If we might imagine Acconci’s role implies that he is dangerous – is a stalker or assailant – Calle’s activities imply she is a kind of private detective or spy in pursuit of knowing more about a person than they do themselves. The presentation of her works as a kind of diary is intentionally alarming. We are meant to feel both a distance from her or repugnance at her behavior and, despite this, a simultaneous sympathy for or intimacy with her. Unlike a normal detective story, Calle’s work leaves us with both ‘who’ and ‘why’ left unresolved.” [credit]

photos and text installed in a gallery in a long line

“She met a man, Henri B., at a party. He said he was moving to Venice, so she moved to Venice and there, she began to follow him. Suite Vénitienne was the resulting book, first published in 1979 …Calle documents her attempts to follow her subject. She phoned hundreds of hotels, even visited the police station, to find out where he was staying, and persuaded a woman who lived opposite to let her photograph him from her window. Her photographs show the back of a raincoated man as he travels through the winding Venetian streets, a surreal and striking backdrop to her internalised mission. The very beauty of her surroundings has a filmic quality, intensifying the thriller-esque narrative of her project. Sometimes her means of following Henri B. are methodical – enlisting Venetian friends to make a phone call on her behalf – and sometimes arbitrary – following a delivery boy to see if he will lead her to him.” [credit]

a sheet of tiny photos and text

Credit: //


Conor McGarrigle, “WalkSpace: Beirut-Venice” (2012)


As part of THESTATEOFMIND for the Lebanese Pavilion at the Venice Biennale of Art 2011. WalkSpace: Beirut-Venice invites the participant on a drift through Venice guided from Beirut and in Beirut guided from Venice.

The work involves two simultaneous dérives (drifts) through the historic cities of Beirut and Venice, connected in real time to each other and to the world. Two interconnected groups of participants will walk in each city, each receiving instruction and guidance from the other as they wander, get lost and explore the psychogeographical ambience of the city.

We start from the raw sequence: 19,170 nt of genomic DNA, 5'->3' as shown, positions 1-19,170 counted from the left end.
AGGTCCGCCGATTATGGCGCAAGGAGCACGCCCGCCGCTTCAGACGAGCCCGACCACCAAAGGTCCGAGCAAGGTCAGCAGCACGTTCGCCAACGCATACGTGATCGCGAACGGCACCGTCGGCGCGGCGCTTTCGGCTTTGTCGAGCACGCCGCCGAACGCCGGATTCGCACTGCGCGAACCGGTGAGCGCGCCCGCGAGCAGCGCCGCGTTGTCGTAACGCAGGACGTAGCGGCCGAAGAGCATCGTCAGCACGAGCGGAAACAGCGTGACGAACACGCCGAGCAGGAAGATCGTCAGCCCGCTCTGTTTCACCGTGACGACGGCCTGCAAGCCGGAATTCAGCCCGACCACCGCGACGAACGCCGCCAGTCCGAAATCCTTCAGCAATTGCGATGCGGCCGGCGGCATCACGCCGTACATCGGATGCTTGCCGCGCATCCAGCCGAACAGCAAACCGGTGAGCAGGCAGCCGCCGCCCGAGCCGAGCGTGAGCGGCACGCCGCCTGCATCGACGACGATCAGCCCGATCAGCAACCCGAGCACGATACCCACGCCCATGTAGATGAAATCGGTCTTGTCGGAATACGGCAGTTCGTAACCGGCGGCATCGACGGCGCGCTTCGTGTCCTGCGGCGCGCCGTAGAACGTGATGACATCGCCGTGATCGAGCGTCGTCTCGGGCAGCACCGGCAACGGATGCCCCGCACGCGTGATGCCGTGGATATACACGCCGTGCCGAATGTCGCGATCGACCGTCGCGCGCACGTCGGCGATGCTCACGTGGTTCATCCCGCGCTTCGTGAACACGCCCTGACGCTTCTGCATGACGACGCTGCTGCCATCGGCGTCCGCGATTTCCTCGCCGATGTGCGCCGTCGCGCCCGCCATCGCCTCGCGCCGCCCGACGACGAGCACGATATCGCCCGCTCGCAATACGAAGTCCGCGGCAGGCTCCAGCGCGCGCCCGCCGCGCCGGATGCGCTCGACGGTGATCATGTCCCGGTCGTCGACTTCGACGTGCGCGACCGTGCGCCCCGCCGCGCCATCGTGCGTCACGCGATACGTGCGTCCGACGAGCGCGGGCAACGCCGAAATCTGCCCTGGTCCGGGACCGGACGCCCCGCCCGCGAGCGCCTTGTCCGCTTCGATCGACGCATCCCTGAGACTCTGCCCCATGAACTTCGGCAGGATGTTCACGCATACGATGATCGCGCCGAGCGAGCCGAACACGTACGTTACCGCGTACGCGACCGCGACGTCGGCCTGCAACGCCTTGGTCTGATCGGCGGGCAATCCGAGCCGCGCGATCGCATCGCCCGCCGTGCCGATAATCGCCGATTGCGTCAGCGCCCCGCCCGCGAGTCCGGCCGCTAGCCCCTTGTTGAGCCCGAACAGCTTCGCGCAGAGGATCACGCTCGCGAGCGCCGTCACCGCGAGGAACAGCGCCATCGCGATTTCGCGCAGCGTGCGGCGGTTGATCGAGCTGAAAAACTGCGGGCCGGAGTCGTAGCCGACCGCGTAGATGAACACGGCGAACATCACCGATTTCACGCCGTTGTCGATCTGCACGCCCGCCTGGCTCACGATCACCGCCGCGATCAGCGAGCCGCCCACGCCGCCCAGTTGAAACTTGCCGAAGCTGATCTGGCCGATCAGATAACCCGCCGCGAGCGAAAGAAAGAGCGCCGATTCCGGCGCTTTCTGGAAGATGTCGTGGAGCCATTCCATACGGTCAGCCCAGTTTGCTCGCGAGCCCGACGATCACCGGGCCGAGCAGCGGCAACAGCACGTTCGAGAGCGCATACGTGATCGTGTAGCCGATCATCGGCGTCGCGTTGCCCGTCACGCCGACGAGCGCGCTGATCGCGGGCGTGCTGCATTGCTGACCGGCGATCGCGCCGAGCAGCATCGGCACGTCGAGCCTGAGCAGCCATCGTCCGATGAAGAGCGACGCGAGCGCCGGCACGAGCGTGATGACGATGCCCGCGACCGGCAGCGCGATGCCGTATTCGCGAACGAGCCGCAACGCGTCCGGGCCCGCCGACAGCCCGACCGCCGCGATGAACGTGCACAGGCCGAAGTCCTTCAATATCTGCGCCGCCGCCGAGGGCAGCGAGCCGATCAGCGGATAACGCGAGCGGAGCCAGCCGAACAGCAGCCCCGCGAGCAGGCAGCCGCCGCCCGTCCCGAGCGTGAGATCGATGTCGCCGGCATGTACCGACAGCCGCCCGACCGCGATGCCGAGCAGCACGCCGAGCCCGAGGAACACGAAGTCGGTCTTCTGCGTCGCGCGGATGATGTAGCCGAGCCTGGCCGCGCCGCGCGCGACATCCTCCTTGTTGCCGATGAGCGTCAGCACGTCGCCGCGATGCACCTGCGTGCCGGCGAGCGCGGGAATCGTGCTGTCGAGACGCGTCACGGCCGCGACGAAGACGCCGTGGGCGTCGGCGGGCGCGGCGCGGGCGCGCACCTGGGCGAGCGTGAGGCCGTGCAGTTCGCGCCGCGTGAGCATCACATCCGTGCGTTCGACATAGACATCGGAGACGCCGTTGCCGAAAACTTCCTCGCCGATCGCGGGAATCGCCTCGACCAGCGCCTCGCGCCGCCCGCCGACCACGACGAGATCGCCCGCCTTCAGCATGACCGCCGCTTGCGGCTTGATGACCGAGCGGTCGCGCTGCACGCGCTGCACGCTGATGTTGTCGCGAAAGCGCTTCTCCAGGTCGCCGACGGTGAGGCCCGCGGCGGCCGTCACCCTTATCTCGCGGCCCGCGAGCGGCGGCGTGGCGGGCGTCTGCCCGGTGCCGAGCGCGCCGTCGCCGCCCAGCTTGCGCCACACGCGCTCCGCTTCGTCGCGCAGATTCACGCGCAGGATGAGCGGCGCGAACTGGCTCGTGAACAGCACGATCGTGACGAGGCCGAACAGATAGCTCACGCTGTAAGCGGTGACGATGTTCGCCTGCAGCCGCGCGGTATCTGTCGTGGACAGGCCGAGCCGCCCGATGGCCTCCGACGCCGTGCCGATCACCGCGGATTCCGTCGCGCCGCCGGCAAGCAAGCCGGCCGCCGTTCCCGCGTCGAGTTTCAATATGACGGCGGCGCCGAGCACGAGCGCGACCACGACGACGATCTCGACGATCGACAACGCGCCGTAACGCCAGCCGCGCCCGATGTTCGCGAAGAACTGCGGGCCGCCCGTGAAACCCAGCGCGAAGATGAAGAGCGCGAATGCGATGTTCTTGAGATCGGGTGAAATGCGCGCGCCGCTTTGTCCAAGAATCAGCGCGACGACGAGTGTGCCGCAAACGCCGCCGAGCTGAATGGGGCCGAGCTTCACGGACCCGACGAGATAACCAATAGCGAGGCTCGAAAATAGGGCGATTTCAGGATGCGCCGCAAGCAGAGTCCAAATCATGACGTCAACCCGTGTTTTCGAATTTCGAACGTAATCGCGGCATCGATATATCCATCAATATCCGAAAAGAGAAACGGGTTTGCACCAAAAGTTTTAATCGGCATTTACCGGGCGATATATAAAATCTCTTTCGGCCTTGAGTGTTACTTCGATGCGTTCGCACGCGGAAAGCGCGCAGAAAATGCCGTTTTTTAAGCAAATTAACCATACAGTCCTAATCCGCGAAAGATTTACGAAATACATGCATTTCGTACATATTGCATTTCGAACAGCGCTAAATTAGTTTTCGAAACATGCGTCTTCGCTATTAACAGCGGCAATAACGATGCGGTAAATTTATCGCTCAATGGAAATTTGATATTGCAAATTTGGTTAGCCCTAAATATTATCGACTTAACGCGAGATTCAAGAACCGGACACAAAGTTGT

The progress of each group will be broadcast as a live video stream via Bambuser, tracked in realtime on a map with Google latitude and tweeted with followers having the option of giving instructions via twitter.

The object is not to create a finite discrete work but to create a peripatetic relational space which can evolve and respond to the situation, the desires of its participants and serendipity, with the work being created through the actions of its participants. The space is furthermore overlaid with a hybrid, networked space connecting both cities and augmenting each space with the absent presence of the other.

Working from a changing set of basic instructions such as ‘describe what you see’, ‘follow that person’, ‘take the next left and then the first right’ or the more loaded ‘take me to the heart of the city’ the two groups will walk in tandem each guiding the other, walking in Beirut as if in Venice and Venice as if in Beirut.

The project draws on early dérives carried out by the Situationists in Amsterdam and Strasbourg which connected groups in different parts of the cities with walkie talkies and Ralph Rumney’s 1957 Psychogeographical Map of Venice.


We invite the audience to follow us in real time using Bambuser for video, Google latitude for locations and with geotagged tweets. We invited those not in Venice or Beirut to follow us virtually with the following services.

Latitude: We will be broadcasting out location in real time during the event using Google Latitude. To track the event first sign up for Latitude and send a request to share location to allegora.venice[AT], or alternatively email allegora.venice[AT] and we will share our location with you. You do not need to share your location to follow us.

Bambuser: To view our live video feed simply visit

Yoko Ono “Map Piece” (1962-64)

Yoko Ono’s “Map Piece” (1962) takes the form of a set of instructions. It reverses the normal order of things: First you make the map, then you actualize it on the landscape, and finally you uncover the place’s name.

score for a walk

When she returned to “Map Piece” two years later (1964), Yoko Ono inverted our entire idea of a map. We use maps to locate ourselves, but how would you “Draw a map to get lost”?